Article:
Preserving the Past, Embracing the Future:  Interviews with clergy and congregants give a sense of the role played by their houses of worship in their lives. These are not just places for prayer. They serve as multipurpose cultural centers. People of all faiths and ethnicities share a need for continuity, a desire to preserve their heritage for themselves and their children. 


The Interviews: Woven into the fabric of the film are the personal stories of people involved in the congregations that have created these edifices: a Korean Pastor, a co-founder of a Hindu temple, a Russian Orthodox Priest, a Jewish businessman dedicated to renovating an iconic synagogue, a member of a mosque Board. These complement the host’s narration as do interviews with architects, historians and authors, who elucidate the topic.


We explore the pre-independence years of the region’s history, when 18th century Georgetown and Alexandria were slave and tobacco ports. The creation of “Federal City” after independence on land largely donated by Catholic Maryland and the simultaneous founding of the first Catholic churches. One was made specifically for the workers brought in from Ireland to build the city. The German church established in today’s Foggy Bottom for the descendants of  the 18th century “Hamburg” settlement. The arrival of German Jewish immigrants and the establishment of the first synagogues in this area. The migration of African Americans from the South after the Civil War led to a Black-majority population, who built a large number of churches.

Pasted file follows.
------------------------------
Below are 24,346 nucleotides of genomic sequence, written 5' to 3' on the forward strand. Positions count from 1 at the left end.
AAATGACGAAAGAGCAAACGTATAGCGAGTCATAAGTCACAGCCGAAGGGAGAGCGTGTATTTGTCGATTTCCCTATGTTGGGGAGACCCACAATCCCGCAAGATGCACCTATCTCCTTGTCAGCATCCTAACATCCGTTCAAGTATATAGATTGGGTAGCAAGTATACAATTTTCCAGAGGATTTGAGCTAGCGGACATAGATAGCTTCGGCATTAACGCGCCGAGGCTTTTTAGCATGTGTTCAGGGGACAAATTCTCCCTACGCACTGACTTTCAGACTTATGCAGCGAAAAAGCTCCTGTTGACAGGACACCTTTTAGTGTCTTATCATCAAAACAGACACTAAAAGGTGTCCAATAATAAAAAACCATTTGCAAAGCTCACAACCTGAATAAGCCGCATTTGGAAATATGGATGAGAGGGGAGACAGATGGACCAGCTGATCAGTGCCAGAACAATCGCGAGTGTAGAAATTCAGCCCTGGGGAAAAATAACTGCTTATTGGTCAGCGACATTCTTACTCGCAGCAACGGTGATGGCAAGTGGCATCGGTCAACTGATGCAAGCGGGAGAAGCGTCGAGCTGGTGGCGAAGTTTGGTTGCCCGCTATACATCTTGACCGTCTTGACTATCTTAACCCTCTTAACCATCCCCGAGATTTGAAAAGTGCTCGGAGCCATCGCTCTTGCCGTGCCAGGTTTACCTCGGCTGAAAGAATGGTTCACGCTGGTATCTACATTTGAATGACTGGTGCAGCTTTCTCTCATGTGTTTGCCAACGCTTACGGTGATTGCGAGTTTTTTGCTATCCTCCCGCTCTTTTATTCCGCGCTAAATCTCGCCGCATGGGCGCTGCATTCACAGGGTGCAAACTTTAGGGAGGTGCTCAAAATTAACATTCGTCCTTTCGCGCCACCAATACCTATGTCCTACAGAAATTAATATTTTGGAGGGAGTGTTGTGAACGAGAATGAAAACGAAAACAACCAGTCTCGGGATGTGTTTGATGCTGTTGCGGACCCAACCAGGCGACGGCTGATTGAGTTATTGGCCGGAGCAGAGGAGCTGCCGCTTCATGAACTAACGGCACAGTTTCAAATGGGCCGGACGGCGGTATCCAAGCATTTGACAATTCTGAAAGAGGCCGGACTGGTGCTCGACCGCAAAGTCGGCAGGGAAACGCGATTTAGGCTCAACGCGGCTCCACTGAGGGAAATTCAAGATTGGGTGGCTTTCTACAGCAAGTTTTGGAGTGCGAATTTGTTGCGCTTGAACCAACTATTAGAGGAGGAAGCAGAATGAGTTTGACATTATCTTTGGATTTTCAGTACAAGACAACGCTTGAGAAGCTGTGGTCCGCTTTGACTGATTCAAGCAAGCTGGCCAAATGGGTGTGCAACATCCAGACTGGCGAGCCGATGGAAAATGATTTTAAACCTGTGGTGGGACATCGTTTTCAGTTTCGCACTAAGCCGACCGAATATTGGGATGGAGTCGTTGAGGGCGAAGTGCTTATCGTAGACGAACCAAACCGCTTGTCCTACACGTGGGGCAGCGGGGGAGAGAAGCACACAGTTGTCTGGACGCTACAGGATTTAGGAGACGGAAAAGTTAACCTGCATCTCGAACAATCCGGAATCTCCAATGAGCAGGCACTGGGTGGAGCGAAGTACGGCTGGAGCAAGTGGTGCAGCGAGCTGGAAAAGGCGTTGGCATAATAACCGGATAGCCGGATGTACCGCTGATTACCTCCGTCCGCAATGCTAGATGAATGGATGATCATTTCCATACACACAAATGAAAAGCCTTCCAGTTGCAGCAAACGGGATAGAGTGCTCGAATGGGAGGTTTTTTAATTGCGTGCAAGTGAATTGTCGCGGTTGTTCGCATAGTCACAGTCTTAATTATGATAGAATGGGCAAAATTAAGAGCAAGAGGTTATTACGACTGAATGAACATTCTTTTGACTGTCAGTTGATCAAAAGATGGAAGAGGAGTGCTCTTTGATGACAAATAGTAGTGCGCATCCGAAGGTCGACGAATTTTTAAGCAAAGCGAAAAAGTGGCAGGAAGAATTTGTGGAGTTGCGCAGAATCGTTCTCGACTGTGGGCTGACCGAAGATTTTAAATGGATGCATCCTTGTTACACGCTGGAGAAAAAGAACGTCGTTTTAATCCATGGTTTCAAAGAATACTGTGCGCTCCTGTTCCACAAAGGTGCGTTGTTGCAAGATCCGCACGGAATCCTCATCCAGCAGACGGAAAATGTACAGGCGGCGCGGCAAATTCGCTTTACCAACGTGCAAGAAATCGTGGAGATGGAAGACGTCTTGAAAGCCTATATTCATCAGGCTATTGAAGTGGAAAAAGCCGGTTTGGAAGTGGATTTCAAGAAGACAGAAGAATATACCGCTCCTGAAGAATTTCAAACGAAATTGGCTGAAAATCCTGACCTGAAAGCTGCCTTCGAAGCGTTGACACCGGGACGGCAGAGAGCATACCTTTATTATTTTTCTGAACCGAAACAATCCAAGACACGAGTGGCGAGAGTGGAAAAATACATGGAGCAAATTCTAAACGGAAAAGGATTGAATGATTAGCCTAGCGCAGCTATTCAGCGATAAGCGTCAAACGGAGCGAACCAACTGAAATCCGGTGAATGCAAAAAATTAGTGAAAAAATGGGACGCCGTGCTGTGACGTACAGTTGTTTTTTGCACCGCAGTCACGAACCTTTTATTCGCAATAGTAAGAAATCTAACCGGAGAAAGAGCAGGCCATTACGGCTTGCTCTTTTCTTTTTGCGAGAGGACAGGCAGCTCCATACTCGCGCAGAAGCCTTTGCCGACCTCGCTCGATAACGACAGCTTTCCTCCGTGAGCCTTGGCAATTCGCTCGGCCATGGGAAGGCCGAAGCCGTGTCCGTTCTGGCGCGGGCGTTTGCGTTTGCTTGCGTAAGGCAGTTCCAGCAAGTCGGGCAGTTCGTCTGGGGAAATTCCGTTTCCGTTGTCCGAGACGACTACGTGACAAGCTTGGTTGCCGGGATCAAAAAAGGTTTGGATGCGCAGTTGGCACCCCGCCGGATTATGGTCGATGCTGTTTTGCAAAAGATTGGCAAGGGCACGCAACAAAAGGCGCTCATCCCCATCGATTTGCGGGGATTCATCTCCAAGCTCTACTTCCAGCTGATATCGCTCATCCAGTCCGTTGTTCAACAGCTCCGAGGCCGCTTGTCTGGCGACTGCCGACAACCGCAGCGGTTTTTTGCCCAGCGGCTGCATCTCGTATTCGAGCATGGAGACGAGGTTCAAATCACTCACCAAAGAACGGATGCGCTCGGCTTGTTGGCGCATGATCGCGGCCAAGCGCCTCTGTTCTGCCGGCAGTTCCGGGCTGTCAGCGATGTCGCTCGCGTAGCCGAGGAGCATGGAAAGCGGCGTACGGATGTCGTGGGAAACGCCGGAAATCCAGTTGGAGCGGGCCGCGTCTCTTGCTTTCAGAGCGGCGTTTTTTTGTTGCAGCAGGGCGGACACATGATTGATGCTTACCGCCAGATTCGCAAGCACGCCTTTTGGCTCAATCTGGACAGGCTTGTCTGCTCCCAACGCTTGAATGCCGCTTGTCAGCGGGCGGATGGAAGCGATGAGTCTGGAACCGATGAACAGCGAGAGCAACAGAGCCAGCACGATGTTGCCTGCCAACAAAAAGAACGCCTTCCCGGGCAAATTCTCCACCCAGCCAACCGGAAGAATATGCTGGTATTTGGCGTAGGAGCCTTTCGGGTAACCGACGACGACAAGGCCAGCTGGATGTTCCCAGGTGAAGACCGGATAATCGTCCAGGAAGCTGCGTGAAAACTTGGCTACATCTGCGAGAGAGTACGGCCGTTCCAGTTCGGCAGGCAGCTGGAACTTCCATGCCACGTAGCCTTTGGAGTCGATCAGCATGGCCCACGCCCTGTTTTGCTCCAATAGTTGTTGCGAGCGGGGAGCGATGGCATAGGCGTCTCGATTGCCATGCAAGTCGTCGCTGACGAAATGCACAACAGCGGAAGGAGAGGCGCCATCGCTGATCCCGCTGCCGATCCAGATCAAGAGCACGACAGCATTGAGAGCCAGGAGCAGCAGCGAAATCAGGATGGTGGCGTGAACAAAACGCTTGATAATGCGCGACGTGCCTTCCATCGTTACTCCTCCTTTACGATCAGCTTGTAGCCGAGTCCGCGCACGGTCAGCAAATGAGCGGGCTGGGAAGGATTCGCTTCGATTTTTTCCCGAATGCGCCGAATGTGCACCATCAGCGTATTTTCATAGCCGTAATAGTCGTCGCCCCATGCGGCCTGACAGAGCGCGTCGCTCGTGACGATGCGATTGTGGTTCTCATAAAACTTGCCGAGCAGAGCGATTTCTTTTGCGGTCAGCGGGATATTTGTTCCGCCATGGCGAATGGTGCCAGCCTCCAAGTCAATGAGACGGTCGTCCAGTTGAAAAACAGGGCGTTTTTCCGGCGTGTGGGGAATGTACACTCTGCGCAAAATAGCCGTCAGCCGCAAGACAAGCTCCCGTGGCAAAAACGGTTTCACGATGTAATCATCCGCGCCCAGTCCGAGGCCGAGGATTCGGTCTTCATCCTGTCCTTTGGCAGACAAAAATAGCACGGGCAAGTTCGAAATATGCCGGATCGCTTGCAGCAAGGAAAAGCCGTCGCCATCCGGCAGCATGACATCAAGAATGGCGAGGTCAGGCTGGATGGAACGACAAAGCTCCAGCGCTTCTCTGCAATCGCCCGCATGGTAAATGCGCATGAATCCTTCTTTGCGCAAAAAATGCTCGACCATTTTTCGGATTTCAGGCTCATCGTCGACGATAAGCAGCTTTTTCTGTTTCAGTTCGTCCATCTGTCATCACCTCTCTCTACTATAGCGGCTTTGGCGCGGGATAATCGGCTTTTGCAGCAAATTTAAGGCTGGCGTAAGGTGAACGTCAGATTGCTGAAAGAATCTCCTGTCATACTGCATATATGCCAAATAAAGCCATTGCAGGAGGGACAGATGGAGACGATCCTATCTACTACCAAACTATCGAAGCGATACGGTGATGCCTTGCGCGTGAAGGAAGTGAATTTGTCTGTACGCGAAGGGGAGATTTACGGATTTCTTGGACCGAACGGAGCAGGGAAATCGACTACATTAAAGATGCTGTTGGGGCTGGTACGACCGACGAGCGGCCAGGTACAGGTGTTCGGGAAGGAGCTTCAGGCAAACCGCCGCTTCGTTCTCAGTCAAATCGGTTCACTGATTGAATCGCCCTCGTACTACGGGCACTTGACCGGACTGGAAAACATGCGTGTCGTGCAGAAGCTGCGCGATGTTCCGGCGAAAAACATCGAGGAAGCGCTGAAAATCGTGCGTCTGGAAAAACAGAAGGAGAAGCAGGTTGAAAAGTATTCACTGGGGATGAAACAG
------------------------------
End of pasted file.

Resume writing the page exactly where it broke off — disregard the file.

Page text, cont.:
Church of the Presidents (1816)

Episode 2: A "National" Array


In the early 20th century, two monumental structures are commenced both with “National” in the title: An Episcopal Cathedral and a Catholic basilica which dominated the capital’s religious skyline. Both emulate European prototypes. We travel up Sixteenth Street and see some of the nearly 50 religious structures built on the  6 1/2-mile-street between the White House and the Maryland border. We observe how, over time, a street that almost exclusively had White Protestant churches, now houses Catholic, Black, Latino and Jewish places of worship.


Stained glass cathedral window

Photo by Colin Winterbottom


Worshipers & clergy in the Russian Orthodox Church built by immigrants

Episode 3: Mid-Century changes


In this episode we note the growth of the Jewish population of Washington and the transformation of synagogue architecture. By the middle of the 20th century, the Greek and Russian populations have expanded, leading to large churches in prominent locations. At the same time, the lack of a Muslim house of worship inspires several Muslim countries to collaborate in building the monumental Islamic Center, which is embellished by exquisite craftsmanship from their homelands.



In 1965 immigration laws in America were revised to open the doors to people from non-European countries. Within a few decades, new immigrants had built places of worship in the suburbs. We visit structures built by Hindus and Zoroastrians, by Vietnamese, Cambodians, and Ukrainians, in their distinctive styles. We also learn how members of the Church of the Latter Day Saints, migrating from their homeland in Utah, built a magnificent temple on the edge of the nation’s capital.

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Neighboring mosque and Orthodox church on “Highway to Heaven"

Films from other regions of the country will be added as they are developed